Oct. 6, 2009 -- Q: My boss takes our team of four out for lunch twice a month at fairly expensive restaurants. The issue is, she never tips—ever. I asked her about it and she's very up-front about never tipping. Another person even backed her up! My other co-worker and I said we shouldn't go to places where tipping is customary if they don't believe in it, but they don't care. Once, we surreptitiously left a tip ourselves, but we can't afford to do that regularly. Help!
A: Is this really someone you want to be working for—never mind having lunch with? The willingness to screw over an innocent waiter who depends on tip income is not a trait you want in your manager. And what would a client think? If I saw someone being that cheap and inconsiderate, it would affect my perception of their company.
There are ways you can try to sidestep this—invite a higher-ranking colleague to join you, in hopes they'll pay (and tip properly); get petty cash to use as a tip; suggest meeting in your office over takeout (which you volunteer to pick up)—but they won't solve the problem. I'd encourage you to talk with your boss again (in private, of course) and try to get her to see reason. When she told you about her no-tipping policy, did you and your polite colleague explicitly say it makes you uncomfortable? I'd make that clear, even though it's difficult to convey criticism to your manager. If she brushes off your concerns, I would honestly start thinking about transferring out of her department or to another company.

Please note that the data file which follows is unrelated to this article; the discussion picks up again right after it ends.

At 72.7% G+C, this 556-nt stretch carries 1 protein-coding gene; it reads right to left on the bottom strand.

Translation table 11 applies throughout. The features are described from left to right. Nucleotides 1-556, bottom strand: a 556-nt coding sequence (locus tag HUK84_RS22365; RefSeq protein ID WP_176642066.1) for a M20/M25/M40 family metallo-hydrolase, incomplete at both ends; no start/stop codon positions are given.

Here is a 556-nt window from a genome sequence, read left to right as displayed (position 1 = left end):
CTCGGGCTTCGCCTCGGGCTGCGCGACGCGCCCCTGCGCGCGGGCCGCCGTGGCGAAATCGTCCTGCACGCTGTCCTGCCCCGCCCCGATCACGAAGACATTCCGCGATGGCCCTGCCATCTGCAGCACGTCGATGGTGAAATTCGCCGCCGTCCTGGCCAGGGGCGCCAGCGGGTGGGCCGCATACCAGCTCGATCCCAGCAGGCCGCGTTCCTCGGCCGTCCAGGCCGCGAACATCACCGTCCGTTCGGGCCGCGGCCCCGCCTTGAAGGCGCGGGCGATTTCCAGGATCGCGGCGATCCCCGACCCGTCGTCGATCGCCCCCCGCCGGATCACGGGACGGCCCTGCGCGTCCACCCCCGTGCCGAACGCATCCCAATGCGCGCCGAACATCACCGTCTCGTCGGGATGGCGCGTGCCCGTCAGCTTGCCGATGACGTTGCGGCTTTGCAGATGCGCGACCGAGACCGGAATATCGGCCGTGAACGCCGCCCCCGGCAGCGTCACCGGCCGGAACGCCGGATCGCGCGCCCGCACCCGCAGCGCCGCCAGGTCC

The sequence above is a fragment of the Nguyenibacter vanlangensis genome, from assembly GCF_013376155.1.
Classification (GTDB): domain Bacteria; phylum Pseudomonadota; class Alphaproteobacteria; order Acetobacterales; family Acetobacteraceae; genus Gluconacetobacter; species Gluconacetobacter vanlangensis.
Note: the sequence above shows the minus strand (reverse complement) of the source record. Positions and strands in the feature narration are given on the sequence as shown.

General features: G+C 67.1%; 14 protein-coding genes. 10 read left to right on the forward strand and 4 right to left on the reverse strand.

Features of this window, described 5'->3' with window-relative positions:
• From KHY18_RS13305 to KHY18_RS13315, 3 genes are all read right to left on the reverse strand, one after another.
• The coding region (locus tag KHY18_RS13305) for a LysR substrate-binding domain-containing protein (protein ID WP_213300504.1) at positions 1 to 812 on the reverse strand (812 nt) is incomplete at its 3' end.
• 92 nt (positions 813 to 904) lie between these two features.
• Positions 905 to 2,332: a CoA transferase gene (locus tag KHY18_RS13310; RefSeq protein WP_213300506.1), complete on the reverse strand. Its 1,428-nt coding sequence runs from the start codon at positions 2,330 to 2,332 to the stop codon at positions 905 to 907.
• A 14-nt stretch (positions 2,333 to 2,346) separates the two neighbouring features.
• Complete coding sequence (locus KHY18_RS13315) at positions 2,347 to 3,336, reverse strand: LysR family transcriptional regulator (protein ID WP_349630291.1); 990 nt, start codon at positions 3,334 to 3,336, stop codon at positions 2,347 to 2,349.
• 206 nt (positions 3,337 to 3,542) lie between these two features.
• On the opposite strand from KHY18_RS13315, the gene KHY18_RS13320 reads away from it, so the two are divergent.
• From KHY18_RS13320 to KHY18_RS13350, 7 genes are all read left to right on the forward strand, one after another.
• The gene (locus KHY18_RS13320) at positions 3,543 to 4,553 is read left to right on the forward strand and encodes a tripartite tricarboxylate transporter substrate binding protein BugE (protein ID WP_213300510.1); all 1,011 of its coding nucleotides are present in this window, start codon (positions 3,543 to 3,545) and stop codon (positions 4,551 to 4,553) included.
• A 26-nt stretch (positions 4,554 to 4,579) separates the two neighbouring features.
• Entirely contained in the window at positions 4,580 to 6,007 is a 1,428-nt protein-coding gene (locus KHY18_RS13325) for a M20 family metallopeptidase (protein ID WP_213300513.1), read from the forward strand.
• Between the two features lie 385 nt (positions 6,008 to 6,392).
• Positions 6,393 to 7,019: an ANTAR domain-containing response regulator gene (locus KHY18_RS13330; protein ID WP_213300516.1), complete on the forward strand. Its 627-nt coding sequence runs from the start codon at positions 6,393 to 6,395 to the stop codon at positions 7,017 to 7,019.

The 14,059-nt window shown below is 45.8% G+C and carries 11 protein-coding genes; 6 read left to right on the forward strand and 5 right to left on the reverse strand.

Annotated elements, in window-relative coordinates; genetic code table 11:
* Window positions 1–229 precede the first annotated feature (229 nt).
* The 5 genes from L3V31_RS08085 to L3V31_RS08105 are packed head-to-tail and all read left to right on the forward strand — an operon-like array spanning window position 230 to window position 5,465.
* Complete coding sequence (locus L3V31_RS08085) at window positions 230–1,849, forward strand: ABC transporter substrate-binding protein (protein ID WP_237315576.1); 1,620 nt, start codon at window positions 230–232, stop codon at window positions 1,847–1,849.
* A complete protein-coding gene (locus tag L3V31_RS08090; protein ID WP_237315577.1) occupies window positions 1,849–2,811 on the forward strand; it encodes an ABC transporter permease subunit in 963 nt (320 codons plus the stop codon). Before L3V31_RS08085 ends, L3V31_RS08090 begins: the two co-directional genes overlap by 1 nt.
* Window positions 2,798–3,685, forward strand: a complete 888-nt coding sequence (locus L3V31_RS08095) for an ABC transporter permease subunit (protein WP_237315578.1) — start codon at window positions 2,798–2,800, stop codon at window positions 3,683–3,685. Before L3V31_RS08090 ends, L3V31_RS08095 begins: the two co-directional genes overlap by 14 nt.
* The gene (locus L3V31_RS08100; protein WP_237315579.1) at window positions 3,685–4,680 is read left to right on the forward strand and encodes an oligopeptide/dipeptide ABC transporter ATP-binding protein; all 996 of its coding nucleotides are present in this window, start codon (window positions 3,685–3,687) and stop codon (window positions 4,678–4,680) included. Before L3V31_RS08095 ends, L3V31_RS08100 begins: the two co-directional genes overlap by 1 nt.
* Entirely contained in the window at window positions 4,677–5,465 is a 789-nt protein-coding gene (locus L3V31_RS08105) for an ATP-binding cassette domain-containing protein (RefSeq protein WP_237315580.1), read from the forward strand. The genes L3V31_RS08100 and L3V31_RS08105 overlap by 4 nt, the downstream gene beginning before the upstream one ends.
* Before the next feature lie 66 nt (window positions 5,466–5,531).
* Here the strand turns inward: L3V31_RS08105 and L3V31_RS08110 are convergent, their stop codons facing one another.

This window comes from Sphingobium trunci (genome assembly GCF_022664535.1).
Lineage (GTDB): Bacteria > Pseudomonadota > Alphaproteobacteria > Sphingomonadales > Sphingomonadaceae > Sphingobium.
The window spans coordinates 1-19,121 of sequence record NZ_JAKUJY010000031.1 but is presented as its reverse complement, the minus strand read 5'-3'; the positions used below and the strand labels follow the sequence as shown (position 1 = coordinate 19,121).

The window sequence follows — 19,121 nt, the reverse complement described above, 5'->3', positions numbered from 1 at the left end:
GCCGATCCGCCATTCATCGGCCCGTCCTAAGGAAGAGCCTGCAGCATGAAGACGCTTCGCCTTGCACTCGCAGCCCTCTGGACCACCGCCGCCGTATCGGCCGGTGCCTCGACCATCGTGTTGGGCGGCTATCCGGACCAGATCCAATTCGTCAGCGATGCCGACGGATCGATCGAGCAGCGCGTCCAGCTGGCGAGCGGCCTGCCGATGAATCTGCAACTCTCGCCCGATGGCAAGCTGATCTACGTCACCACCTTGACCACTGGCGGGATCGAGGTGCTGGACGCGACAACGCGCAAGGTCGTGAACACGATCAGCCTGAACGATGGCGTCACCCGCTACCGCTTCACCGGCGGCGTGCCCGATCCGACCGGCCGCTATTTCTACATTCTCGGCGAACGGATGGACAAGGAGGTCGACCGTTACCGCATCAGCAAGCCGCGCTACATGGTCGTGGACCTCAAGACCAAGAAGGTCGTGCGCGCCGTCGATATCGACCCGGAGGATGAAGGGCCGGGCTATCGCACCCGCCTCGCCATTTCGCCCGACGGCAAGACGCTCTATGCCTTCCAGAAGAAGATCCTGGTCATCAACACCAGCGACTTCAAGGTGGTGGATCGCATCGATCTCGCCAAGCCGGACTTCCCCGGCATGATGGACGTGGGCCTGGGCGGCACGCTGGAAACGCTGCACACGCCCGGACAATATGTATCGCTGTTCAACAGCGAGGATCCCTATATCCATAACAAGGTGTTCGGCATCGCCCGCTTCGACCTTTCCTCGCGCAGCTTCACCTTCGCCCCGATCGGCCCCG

Q: On my last cruise, we were assigned to a dinner table with a family who had horrible manners. They blew their noses in napkins and told ethnic jokes about the waiters! It honestly affected our enjoyment of the cruise. What should we have done?
A: If your tablemates' manners are just mildly bad—slurping soup, cutting up their entire steak at one time instead of bite by bite—I'd say deal with it. But if they're truly atrocious (and in my book, telling ethnic jokes qualifies as atrocious), you can ask the maitre d' to reseat you. Just speak to him immediately after dinner on the first night, as it's easier to change tables early in the cruise. (This is also why you should never skip dinner in the main dining room on the first night of your cruise—you might get stuck with the tablemates from hell.)
Traffic Jams Onboard an Aircraft? It Can Happen
Q: Can I put my carry-on bag in any overhead bin on the plane, or do I have to use the one over my seat? If I'm in the back of the plane, and I don't need it during the flight, I don't see why I have to carry it up and down the aisle.
A: Sounds innocuous, right? But let's walk through it.
Imagine that the passengers from the last three rows on the plane board first and put their bags above rows 1, 2 and 3. The passengers in rows 1, 2 and 3 board, find their overhead compartments full and put their stuff somewhere behind them.
Now it's time to get off the plane. Everyone walks forward. Except we now have 18 people up front who need to move backward to retrieve their bags. Presto—giant human log jam. Deplaning takes longer for everybody… especially the folks in the last three rows.
So, stow your stuff above your own seat. If carrying it down the aisle of the plane bothers you, pack lighter.
Lesley Carlin has been writing about travel and etiquette professionally for more than 10 years. As one of the Etiquette Grrls, she is the co-author of "Things You Need to Be Told" and "More Things You Need to Be Told" (Berkley). Have a travel etiquette question of your own? E-mail Lesley at firstname.lastname@example.org.